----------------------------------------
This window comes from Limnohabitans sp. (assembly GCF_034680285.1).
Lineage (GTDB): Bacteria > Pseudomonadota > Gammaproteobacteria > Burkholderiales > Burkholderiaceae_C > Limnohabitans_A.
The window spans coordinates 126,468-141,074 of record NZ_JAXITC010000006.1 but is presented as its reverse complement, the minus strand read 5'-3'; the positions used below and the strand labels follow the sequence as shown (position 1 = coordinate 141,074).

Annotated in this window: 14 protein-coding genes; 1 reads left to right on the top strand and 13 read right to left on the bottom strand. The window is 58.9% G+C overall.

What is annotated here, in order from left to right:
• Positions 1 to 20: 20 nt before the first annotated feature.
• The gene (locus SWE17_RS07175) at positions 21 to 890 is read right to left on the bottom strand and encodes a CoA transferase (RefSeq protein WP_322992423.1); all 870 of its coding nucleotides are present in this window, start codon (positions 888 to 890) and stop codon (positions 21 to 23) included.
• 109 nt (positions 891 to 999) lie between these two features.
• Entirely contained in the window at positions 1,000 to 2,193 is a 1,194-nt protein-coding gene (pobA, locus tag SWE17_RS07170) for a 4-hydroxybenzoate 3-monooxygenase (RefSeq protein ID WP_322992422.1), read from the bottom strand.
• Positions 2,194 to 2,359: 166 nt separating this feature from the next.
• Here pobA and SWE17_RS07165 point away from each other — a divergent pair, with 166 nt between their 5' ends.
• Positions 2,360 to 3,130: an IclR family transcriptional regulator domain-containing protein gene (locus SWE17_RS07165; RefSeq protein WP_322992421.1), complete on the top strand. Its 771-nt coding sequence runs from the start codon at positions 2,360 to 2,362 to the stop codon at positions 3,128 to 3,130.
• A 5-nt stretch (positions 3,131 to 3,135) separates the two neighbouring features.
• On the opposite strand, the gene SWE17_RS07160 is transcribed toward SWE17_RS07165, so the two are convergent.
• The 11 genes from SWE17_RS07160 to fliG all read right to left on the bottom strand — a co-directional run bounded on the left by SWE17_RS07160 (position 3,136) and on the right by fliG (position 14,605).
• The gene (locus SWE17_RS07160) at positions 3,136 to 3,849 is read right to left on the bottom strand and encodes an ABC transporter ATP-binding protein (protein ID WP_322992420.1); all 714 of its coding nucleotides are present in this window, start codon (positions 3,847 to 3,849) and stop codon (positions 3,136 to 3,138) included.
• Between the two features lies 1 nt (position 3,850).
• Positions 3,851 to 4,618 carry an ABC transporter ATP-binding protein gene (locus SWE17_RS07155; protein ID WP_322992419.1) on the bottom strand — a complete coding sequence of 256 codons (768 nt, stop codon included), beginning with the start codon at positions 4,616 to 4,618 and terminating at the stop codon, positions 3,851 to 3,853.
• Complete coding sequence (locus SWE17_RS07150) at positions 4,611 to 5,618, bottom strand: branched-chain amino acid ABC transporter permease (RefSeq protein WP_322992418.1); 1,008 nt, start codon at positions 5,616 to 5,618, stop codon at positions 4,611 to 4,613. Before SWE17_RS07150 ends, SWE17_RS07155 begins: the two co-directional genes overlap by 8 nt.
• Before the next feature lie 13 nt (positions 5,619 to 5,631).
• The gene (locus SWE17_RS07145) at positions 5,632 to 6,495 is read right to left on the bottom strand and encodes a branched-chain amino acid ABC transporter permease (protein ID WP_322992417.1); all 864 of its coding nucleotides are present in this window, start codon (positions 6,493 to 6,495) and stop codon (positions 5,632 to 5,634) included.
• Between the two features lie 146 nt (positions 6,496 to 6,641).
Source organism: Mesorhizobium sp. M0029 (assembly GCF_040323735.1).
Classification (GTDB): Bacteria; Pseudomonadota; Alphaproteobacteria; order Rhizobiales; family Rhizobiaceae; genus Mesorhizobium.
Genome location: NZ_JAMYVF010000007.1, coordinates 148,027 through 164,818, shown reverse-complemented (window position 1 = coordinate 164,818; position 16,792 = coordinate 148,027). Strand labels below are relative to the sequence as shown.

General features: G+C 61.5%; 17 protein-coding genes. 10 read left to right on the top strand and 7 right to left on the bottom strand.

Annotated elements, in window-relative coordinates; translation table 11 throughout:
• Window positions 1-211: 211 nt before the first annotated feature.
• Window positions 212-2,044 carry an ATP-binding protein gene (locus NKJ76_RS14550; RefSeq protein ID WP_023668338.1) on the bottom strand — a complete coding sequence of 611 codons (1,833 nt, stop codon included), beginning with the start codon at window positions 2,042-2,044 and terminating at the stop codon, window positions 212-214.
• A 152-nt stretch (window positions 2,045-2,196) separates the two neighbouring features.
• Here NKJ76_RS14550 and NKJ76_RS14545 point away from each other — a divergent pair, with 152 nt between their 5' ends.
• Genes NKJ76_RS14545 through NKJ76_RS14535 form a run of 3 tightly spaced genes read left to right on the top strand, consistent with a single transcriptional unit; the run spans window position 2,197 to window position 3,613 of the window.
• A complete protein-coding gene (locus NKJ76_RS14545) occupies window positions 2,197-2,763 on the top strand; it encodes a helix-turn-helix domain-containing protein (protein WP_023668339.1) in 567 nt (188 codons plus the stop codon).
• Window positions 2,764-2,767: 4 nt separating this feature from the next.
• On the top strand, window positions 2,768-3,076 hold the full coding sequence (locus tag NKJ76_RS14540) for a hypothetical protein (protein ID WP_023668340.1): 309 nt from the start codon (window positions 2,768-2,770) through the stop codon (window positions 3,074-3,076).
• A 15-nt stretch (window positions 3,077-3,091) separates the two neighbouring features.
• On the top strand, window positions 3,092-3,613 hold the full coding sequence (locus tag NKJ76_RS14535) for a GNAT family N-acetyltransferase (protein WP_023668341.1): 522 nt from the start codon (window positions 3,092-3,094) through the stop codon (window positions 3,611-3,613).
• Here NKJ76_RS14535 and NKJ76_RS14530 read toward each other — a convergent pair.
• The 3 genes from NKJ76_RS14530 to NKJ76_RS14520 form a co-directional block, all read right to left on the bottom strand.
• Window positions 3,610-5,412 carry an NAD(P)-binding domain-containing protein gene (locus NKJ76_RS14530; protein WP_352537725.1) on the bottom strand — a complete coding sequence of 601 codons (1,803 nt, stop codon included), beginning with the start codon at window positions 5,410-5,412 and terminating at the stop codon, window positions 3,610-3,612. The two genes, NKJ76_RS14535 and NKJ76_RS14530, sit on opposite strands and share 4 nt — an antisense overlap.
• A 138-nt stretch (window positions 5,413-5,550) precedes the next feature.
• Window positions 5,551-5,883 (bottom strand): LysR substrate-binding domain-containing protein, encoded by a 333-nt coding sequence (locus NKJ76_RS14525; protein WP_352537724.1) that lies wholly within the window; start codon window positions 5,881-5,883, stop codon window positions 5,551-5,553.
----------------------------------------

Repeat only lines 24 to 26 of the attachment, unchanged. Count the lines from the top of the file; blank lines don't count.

Classification (GTDB): Bacteria; Pseudomonadota; Alphaproteobacteria; order Rhizobiales; family Rhizobiaceae; genus Mesorhizobium.
Genome location: NZ_JAMYVF010000007.1, coordinates 148,027 through 164,818, shown reverse-complemented (window position 1 = coordinate 164,818; position 16,792 = coordinate 148,027). Strand labels below are relative to the sequence as shown.

General features: G+C 61.5%; 17 protein-coding genes. 10 read left to right on the top strand and 7 right to left on the bottom strand.